DEFAMATION — Practice — Preliminary issues: Bindel v PinkNews Media Group Ltd, 07 Jul 2021 [2021] EWHC 1868 (QB); [2021] WLR(D) 377, QBD

EVIDENCE — Witness statements — Admissibility: MAD Atelier International BV v Manès, 08 Jul 2021 [2021] EWHC 1899 (Comm); [2021] WLR(D) 378, QBD

FISHERY — Illegal, unreported and unregulated fishing — Enforcement: John West Foods Ltd v Marine Management Organisation, 02 Jul 2021 [2021] EWHC 1763 (QB); [2021] WLR(D) 371, QBD

INJUNCTION — Freezing order — Application: AA v BB, 07 Jul 2021 [2021] EWCA Civ 1017; [2021] WLR(D) 376, CA

MARRIAGE — Financial provision — Dismissal of claim: Hasan v Ul-Hasan, decd, 02 Jul 2021 [2021] EWHC 1791 (Fam); [2021] WLR(D) 370, Fam D

PLANNING — Development — Community infrastructure levy: R (Gardiner) v Hertsmere Borough Council, 06 Jul 2021 [2021] EWHC 1875 (Admin); [2021] WLR(D) 374, QBD

PRISONS — Prisoner’s rights — Transgender prisoners: R (FDJ) v Secretary of State for Justice, 02 Jul 2021 [2021] EWHC 1746 (Admin); [2021] WLR(D) 367, DC

TRIBUNAL — Upper Tribunal — Practice and procedure: R (KA) v Secretary of State for the Home Department, 09 Jul 2021 [2021] EWCA Civ 1040; [2021] WLR(D) 381, CA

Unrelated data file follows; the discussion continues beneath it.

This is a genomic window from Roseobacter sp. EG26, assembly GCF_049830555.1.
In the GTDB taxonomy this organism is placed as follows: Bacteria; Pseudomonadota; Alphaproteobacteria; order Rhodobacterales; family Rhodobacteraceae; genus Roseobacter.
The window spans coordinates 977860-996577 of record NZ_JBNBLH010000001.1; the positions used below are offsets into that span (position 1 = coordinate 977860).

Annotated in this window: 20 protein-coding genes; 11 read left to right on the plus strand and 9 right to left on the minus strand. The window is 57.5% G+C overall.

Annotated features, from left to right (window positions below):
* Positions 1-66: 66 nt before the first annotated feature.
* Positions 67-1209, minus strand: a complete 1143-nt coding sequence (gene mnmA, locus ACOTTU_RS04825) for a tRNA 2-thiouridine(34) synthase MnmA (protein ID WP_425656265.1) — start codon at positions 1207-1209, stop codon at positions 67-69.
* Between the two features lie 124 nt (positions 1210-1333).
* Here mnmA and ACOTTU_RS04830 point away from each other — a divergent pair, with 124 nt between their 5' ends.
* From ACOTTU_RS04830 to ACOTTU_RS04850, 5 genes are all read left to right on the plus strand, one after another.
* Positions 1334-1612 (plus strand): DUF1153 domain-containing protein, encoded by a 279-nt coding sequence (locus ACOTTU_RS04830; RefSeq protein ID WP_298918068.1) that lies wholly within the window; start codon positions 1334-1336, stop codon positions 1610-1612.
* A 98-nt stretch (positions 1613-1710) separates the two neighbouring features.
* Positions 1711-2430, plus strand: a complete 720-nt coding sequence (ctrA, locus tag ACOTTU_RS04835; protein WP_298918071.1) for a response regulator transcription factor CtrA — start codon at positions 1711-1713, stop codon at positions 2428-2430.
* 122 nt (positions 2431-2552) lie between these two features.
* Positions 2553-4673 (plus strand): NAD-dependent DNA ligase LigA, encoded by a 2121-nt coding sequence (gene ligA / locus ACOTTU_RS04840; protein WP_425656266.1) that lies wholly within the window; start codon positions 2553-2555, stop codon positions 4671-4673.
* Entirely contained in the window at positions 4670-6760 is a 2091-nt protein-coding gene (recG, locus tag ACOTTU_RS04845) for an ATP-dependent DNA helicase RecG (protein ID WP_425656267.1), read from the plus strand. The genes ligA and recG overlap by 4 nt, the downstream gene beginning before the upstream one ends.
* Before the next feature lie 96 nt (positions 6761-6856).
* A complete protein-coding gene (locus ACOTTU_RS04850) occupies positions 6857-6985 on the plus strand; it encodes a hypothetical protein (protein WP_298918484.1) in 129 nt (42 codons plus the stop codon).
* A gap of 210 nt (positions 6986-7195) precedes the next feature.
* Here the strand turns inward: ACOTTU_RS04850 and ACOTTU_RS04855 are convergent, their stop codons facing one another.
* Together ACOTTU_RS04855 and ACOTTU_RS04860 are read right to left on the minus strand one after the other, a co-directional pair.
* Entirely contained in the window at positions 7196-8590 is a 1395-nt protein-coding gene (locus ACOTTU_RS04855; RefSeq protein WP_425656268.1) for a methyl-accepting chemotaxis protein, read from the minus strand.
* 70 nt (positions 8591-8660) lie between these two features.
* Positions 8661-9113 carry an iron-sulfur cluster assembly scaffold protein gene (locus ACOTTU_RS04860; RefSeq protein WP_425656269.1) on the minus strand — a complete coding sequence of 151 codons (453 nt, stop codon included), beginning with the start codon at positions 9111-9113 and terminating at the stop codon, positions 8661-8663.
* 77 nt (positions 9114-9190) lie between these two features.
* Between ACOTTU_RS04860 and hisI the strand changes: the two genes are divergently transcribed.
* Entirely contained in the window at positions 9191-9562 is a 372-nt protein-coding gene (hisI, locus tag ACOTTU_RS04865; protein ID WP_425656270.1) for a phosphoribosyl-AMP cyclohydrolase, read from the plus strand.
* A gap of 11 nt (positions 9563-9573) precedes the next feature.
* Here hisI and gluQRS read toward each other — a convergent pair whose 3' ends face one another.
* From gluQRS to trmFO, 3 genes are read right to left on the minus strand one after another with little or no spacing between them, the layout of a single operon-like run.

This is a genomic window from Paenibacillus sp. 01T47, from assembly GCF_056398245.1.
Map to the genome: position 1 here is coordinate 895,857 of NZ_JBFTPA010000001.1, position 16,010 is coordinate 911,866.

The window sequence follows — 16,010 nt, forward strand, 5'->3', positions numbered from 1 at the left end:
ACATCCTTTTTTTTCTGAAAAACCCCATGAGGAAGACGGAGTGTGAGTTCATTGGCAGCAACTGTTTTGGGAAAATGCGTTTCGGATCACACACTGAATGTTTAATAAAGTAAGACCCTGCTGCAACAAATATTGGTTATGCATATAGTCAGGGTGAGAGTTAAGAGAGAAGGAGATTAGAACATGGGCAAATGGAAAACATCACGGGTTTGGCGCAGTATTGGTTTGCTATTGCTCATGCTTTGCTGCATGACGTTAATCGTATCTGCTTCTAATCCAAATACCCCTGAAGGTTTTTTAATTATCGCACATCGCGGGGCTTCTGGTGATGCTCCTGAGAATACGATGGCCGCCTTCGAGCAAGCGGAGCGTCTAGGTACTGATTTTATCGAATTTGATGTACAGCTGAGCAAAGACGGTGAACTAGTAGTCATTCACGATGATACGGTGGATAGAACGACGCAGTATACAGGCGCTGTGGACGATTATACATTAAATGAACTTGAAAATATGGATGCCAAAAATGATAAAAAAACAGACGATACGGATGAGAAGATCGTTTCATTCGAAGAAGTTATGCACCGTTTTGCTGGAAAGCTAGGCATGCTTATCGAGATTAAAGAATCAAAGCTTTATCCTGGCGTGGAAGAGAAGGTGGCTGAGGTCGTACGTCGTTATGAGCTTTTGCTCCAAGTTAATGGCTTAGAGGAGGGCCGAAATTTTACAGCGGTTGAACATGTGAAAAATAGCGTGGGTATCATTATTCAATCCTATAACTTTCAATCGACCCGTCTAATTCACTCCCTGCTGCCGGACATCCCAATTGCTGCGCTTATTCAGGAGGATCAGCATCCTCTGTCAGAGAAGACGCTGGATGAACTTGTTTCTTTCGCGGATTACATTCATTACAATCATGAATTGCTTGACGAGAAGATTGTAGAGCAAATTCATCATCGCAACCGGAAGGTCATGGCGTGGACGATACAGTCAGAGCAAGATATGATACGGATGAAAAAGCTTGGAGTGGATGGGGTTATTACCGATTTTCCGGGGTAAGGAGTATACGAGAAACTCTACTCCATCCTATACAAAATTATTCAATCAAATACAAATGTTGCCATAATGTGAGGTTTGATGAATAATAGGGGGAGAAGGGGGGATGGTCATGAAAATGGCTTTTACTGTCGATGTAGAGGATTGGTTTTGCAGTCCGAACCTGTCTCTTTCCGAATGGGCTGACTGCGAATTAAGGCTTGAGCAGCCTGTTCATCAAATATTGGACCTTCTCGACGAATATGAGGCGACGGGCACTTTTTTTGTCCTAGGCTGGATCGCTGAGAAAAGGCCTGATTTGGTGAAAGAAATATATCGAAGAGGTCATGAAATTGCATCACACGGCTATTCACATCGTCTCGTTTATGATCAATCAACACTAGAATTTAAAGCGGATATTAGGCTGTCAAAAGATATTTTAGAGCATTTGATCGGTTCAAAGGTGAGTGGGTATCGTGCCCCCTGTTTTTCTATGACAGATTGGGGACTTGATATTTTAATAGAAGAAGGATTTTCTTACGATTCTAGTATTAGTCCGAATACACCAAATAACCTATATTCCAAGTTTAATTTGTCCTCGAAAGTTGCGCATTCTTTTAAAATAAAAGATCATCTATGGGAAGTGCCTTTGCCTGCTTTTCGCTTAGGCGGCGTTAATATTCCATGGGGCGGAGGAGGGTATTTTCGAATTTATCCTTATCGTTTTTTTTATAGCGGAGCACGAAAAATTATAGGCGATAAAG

Recent case comments on ICLR

Expert commentary from firms, chambers and legal bloggers recently indexed on ICLR.3 includes:

Inforrm’s blog: Case Law: Vardy v Rooney, Wagatha Christie: Court rules on strike out and summary judgment application: Vardy v Rooney [2021] EWHC 1888 (QB), QBD

Nearly Legal: Doors, fixtures and demises: Fivaz v Marlborough Knightsbridge Management Ltd [2021] EWCA Civ 989, CA

UK Supreme Court Blog: New Judgment: General Dynamics United Kingdom Ltd v State of Libya [2021] UKSC 22: General Dynamics United Kingdom Ltd v State of Libya [2021] UKSC 22; [2021] 3 WLR 231

UK Human Rights Blog: Social Worker awarded damages in Strasbourg for unfair accusations of professional misconduct: SW v. United Kingdom (Appn no 87/18), ECtHR

UK Supreme Court Blog: New Judgment: R (on the application of SC, CB and 8 children) v Secretary of State for Work and Pensions and Ors [2021] UKSC 26: R (C) v Secretary of State for Work and Pensions (Equality and Human Rights Commission intervening) [2021] UKSC 26, SC(E)

RPC Perspectives: Hargreaves — Burden of proof on HMRC in taxpayer information notice appeals: Hargreaves v Revenue & Customs Comrs [2021] UKFTT 80 (TC), FTT (TC)

UK Supreme Court Blog: New Judgment: R (on the application of AB) v Secretary of State for Justice [2021] UKSC 28: R (B) v Secretary of State for Justice [2021] UKSC 28, SC(E)

Free Movement: Parts of Home Office policy on Dublin III family reunion declared unlawful: R (Safe Passage International) v Secretary of State for the Home Depart [2021] EWHC 1821 (Admin); [2021] WLR(D) 372, DC